The Collected Stories of Carol Shields

by Carol Shields
ISBN: 0679313265

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A Review of: The Collected Stories
by Clara Thomas

Carol Shields's Collected Stories was published, with the cooperation of her family, one year after her death. "Segue", a chapter from the novel she was working on when she died, is included along with the complete collections, Various Miracles, The Orange Fish and Dressing up for the Carnival. Her daughters Anne and Sara were actively engaged in the book's preparation and made themselves available for interviews. The finished work is a handsome collection, her family's memorial to the writer whose remarkably diverse talents leave us a shining legacy. New readers as well as long-devoted readers will be captivated by its largesse: we expect from Shields a large generosity, a questing intelligence, an acute wit, an eye for the deceptively ordinary and above all a constant word-enchantment; in these pages we will not be disappointed.
Years ago in Swann, Sara Maloney, feminist writer and teacher, gave us a powerful statement of the redemptively ordinary, one of the most important of Shields's themes:

"God is dead....the sixties are dead, John Lennon and Simone de Beauvoir are dead, the woman's movement is dying-checking its inventory, let's say-so what's left?"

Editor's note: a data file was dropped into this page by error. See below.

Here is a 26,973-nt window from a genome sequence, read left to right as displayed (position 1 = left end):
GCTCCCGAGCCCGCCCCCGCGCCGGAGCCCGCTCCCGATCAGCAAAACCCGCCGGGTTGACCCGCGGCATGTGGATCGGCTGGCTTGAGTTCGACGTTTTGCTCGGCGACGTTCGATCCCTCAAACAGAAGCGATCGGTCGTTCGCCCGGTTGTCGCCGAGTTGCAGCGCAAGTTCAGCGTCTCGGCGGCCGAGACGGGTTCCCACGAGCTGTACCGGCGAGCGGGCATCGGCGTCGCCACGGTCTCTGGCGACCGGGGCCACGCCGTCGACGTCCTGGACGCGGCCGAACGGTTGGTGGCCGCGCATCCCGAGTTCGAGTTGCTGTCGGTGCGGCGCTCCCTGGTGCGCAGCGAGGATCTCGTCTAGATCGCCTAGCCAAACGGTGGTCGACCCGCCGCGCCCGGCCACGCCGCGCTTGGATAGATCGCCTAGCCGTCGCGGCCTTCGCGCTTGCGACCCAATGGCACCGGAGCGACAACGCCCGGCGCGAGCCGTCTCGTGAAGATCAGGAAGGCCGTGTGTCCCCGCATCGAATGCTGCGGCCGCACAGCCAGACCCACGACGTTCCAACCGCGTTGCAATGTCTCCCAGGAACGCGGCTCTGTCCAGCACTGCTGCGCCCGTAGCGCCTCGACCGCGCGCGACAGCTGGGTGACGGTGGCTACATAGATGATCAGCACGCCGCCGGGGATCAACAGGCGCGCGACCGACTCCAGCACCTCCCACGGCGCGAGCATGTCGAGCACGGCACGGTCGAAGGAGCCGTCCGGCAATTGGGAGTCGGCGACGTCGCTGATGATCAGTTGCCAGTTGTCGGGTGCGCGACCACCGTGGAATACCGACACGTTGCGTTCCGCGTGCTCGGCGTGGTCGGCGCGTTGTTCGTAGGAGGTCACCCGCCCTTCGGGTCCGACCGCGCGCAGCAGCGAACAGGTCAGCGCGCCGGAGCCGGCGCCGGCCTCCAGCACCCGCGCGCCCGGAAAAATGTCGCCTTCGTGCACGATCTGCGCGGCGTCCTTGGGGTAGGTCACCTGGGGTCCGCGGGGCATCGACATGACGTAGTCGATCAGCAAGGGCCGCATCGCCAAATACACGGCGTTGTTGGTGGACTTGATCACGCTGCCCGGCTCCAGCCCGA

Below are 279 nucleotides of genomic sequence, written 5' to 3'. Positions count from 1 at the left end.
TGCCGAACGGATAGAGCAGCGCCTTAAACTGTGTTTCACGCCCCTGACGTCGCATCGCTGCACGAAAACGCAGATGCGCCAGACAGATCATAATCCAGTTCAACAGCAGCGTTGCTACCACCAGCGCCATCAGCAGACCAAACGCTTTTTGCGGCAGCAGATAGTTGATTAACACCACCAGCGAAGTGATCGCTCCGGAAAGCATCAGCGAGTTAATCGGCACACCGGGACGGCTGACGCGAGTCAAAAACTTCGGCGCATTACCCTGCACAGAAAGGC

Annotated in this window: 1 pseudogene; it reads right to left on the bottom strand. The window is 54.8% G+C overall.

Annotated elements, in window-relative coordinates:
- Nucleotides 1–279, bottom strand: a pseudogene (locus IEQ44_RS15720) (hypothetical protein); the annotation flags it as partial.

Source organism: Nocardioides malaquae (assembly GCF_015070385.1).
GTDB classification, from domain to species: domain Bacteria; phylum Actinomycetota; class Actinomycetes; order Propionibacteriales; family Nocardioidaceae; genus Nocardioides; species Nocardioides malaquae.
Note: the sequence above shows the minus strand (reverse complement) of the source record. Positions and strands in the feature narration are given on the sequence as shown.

The quotidian is what's left. Mary Swann understood that if nothing else.

"A morning and an afternoon and
Night's queer knuckled hand
Hold me separate and whole
Stitching tight my daily soul."

The epigraph for The Collected Stories is a passage from The Stone Diaries, making its statement about dailiness as well: "Life marches right up to the wall of that final darkness....A person can and speech right up to the last minute, so that not a single thing gets lost."
For Shields there is an actively redemptive quality in dailiness which anchors and reassures us in the midst of the bewildering world around us. Chance, coincidence, accident, luck, miracles, all these are constants in our lives: the title story in Various Miracles relates several bizarre examples. To Shields individuals are amazingly strong in the face of such buffeting. She is not facilely optimistic, but she is resolutely life affirming. In "Segue", defined as "an uninterrupted transition from one melody to another", Jane Sexton, an "ageing woman of despairing good cheer" orders her universe through writing a sonnet every fourteen days. She has done this for thirty years, living an ordered, secure life with Max, her husband, a successful novelist. Her enveloping sense of unease is kept at bay by the reassuringly ordinary rhythms of their life, shopping, visiting their daughter, the fortnightly chairing of the meetings of the Sonnet Society. Yet when the day ends, her last thought is not a contented packing away of the day but a stubborn questioning of her place in the universe: "the reply comes promptly, mocking my tone of high seriousness: if it weren't for my particular circumstances I would be happy."